According to the present invention, in a machine of the type described the machine head is constituted by a bridge structure supported at both `its ends upon columns which are adapted to be rigidly anchored at their lower ends to the machine base. The bridge structure and columns may be integral with one another, for example in the form of a frame work of inverted U-shape.

ln one construction, a lapping machine, according to the invention may comprise a machine base, a bridge structure upon the base and two supporting columns therefor one at each end of the bridge structure, which columns are adapted to be rigidly anchored at their lower ends one to each side of the machine base, a lower lap assembly mounted on the ymachine base between the columns for rotation about a vertical or substantially Ver tical axis and carrying above the base an abrasive wheel, and an upper lap assembly mounted on the bridge structure for rotation about the same vertical axis and carry ing below said structure a second abrasive wheel to eo-operate with the hrst mentioned wheel in simultane ously lapping both upper and lower faces of work pieces held between the laps, said upper lap assembly being arranged for vertical movement upon the bridge strncture towards and away from the lower lap.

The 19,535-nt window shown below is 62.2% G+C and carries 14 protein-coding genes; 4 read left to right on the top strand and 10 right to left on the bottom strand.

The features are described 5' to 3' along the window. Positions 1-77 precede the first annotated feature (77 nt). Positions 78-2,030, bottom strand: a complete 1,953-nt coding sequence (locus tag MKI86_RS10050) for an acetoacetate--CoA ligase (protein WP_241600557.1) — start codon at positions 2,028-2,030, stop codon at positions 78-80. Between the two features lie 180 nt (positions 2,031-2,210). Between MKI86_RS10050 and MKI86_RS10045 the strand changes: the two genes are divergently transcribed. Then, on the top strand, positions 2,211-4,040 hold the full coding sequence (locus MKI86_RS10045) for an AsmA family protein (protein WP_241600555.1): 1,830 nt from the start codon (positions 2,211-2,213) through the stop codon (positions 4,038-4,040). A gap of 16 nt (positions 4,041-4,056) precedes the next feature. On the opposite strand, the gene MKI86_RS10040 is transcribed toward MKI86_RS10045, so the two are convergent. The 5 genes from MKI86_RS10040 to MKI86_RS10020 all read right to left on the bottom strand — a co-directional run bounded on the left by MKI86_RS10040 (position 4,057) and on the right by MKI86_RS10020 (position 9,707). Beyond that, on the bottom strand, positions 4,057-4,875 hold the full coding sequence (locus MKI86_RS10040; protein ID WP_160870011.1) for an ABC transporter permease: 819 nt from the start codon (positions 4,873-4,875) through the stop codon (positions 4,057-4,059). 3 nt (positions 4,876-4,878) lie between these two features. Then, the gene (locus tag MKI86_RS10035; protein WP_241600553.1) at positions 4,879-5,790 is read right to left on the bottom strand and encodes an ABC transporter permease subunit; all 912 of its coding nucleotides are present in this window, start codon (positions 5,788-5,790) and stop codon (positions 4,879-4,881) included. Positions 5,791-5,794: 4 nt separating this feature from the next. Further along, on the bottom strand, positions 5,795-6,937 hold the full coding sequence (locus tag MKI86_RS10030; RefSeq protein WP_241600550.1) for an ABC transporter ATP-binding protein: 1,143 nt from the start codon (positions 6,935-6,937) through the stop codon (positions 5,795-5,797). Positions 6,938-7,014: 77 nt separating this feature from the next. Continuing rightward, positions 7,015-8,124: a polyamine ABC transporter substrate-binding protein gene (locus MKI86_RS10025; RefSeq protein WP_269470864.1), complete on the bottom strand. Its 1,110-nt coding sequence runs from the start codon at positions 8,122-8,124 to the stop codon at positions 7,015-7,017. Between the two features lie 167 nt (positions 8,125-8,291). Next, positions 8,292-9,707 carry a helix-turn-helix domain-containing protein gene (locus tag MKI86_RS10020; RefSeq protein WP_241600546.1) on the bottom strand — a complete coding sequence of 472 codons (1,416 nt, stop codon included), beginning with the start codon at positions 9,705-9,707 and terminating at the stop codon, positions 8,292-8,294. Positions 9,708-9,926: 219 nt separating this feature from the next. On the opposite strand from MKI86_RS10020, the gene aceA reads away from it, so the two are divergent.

Previously in vertical lapping machines the upper lap has been carried upon a head supported cantilever-fashion by a single column at the rear of the machine. lt is found that with lapping machines constructed according to the present invention work can be inished to appreciably liner limits than could be achieved with prior machines, presumably owing to the fact that the bridge structure supported on two columns is more rigid and deects less under load than a machine head carried on a single column as a cantilever. Furthermore, ma chines embodying the bridge construction can, in general, be designed to take up less floor space than a machine having a single column at the rear.

Further features of the invention will be apparent from the following specific description of a lapping machine in accordance with the invention, given by Way of ex ample and with reference to the accompanying drawings.